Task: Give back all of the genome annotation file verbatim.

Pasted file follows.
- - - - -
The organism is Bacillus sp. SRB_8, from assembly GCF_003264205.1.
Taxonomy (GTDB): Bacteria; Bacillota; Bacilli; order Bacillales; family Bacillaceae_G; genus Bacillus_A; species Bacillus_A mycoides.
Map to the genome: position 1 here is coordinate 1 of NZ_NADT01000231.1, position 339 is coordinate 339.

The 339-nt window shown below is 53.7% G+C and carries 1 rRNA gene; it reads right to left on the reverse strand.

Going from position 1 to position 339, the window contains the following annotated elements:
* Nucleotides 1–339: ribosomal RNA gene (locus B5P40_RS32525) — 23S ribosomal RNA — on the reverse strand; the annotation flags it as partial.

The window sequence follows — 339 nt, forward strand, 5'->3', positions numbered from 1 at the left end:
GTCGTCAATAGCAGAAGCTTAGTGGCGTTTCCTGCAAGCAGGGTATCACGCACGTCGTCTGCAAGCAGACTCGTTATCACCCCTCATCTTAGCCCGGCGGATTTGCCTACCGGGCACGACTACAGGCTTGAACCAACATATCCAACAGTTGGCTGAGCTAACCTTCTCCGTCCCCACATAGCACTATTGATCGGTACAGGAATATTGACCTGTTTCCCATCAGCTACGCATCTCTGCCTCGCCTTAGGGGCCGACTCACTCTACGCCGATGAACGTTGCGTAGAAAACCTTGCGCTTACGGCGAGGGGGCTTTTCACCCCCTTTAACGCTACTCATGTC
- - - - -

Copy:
The organism is Bacillus sp. SRB_8, from assembly GCF_003264205.1.
Taxonomy (GTDB): Bacteria; Bacillota; Bacilli; order Bacillales; family Bacillaceae_G; genus Bacillus_A; species Bacillus_A mycoides.
Map to the genome: position 1 here is coordinate 1 of NZ_NADT01000231.1, position 339 is coordinate 339.

The 339-nt window shown below is 53.7% G+C and carries 1 rRNA gene; it reads right to left on the reverse strand.

Going from position 1 to position 339, the window contains the following annotated elements:
* Nucleotides 1–339: ribosomal RNA gene (locus B5P40_RS32525) — 23S ribosomal RNA — on the reverse strand; the annotation flags it as partial.

The window sequence follows — 339 nt, forward strand, 5'->3', positions numbered from 1 at the left end:
GTCGTCAATAGCAGAAGCTTAGTGGCGTTTCCTGCAAGCAGGGTATCACGCACGTCGTCTGCAAGCAGACTCGTTATCACCCCTCATCTTAGCCCGGCGGATTTGCCTACCGGGCACGACTACAGGCTTGAACCAACATATCCAACAGTTGGCTGAGCTAACCTTCTCCGTCCCCACATAGCACTATTGATCGGTACAGGAATATTGACCTGTTTCCCATCAGCTACGCATCTCTGCCTCGCCTTAGGGGCCGACTCACTCTACGCCGATGAACGTTGCGTAGAAAACCTTGCGCTTACGGCGAGGGGGCTTTTCACCCCCTTTAACGCTACTCATGTC